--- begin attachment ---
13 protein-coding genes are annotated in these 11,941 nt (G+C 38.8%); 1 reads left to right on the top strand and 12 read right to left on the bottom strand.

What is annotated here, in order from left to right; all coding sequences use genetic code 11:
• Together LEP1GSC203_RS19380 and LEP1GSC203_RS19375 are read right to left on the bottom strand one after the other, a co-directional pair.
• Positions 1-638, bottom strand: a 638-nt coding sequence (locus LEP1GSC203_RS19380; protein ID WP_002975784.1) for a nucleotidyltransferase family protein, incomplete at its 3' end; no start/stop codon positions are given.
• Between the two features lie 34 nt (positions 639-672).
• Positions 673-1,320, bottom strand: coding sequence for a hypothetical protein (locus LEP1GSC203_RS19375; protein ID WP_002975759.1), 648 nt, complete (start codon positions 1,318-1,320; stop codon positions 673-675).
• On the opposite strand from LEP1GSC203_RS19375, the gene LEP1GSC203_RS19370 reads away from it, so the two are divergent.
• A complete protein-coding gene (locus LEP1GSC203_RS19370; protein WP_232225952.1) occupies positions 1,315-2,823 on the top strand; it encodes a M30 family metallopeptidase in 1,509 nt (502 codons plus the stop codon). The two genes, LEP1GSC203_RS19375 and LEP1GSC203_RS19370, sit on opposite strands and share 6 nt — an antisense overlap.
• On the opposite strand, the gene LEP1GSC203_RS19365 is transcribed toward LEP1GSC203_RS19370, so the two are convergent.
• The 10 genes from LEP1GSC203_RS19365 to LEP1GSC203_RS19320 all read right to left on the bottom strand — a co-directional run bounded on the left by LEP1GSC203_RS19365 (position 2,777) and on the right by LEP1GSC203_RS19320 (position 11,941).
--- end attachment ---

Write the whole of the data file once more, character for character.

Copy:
13 protein-coding genes are annotated in these 11,941 nt (G+C 38.8%); 1 reads left to right on the top strand and 12 read right to left on the bottom strand.

What is annotated here, in order from left to right; all coding sequences use genetic code 11:
• Together LEP1GSC203_RS19380 and LEP1GSC203_RS19375 are read right to left on the bottom strand one after the other, a co-directional pair.
• Positions 1-638, bottom strand: a 638-nt coding sequence (locus LEP1GSC203_RS19380; protein ID WP_002975784.1) for a nucleotidyltransferase family protein, incomplete at its 3' end; no start/stop codon positions are given.
• Between the two features lie 34 nt (positions 639-672).
• Positions 673-1,320, bottom strand: coding sequence for a hypothetical protein (locus LEP1GSC203_RS19375; protein ID WP_002975759.1), 648 nt, complete (start codon positions 1,318-1,320; stop codon positions 673-675).
• On the opposite strand from LEP1GSC203_RS19375, the gene LEP1GSC203_RS19370 reads away from it, so the two are divergent.
• A complete protein-coding gene (locus LEP1GSC203_RS19370; protein WP_232225952.1) occupies positions 1,315-2,823 on the top strand; it encodes a M30 family metallopeptidase in 1,509 nt (502 codons plus the stop codon). The two genes, LEP1GSC203_RS19375 and LEP1GSC203_RS19370, sit on opposite strands and share 6 nt — an antisense overlap.
• On the opposite strand, the gene LEP1GSC203_RS19365 is transcribed toward LEP1GSC203_RS19370, so the two are convergent.
• The 10 genes from LEP1GSC203_RS19365 to LEP1GSC203_RS19320 all read right to left on the bottom strand — a co-directional run bounded on the left by LEP1GSC203_RS19365 (position 2,777) and on the right by LEP1GSC203_RS19320 (position 11,941).